What happens to the tasks that time-out? If there is problem with a resource that the tasks require before completing, then, once again, there may come a time when CICS cannot sustain any more tasks and the entire address space becomes unusable.

[Even with the timing code in the client, the Client tasks still hang.]

Autonomous requests:

The only way to schedule this background task is to start a new asynchronous task and inform the client that the request is pending.

Again, this seems simple enough. Again, there are serious problems with this approach.

The task overload problem is the same as with the timed request, above.

The task stall problem, as above, is even more serious. Since there is no time-out, the clients never know there is a problem.

Clients waiting for a notification need a way to inquire of the status of their request.

To handle these problems one must manage the application environment.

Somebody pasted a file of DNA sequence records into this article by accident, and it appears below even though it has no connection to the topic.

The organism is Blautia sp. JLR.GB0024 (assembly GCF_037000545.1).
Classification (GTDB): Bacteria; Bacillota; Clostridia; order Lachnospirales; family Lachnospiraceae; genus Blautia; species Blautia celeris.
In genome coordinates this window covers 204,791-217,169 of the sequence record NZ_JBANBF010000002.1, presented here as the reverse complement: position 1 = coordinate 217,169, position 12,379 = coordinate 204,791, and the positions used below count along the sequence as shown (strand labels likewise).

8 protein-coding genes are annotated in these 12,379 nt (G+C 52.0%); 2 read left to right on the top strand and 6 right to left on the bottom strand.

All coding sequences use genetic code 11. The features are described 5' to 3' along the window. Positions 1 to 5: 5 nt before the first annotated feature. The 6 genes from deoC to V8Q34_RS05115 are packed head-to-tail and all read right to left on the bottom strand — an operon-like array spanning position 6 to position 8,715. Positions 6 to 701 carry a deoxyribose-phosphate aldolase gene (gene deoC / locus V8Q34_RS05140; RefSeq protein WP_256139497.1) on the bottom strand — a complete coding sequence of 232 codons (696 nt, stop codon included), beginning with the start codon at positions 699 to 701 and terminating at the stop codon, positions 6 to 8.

• There must be a task-limit parameter to avoid task overload. There should be a queuing mechanism with task initiation according to load, not chance.
  • There must be a way to notify clients before the situation gets out of control.
  • There must be a way to dynamically alter the parameters as business needs change.

Tymeac is that manager.

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  Another use for asynchronous tasks on a Backend Server is parallelism.


Often a request requires more than a simple compute or fetch from a resource. The request may need several methods. For linear programming, one method simply follows the other. However, by making each method a task, one may take advantage of multi-programming and multi-processing capable machines.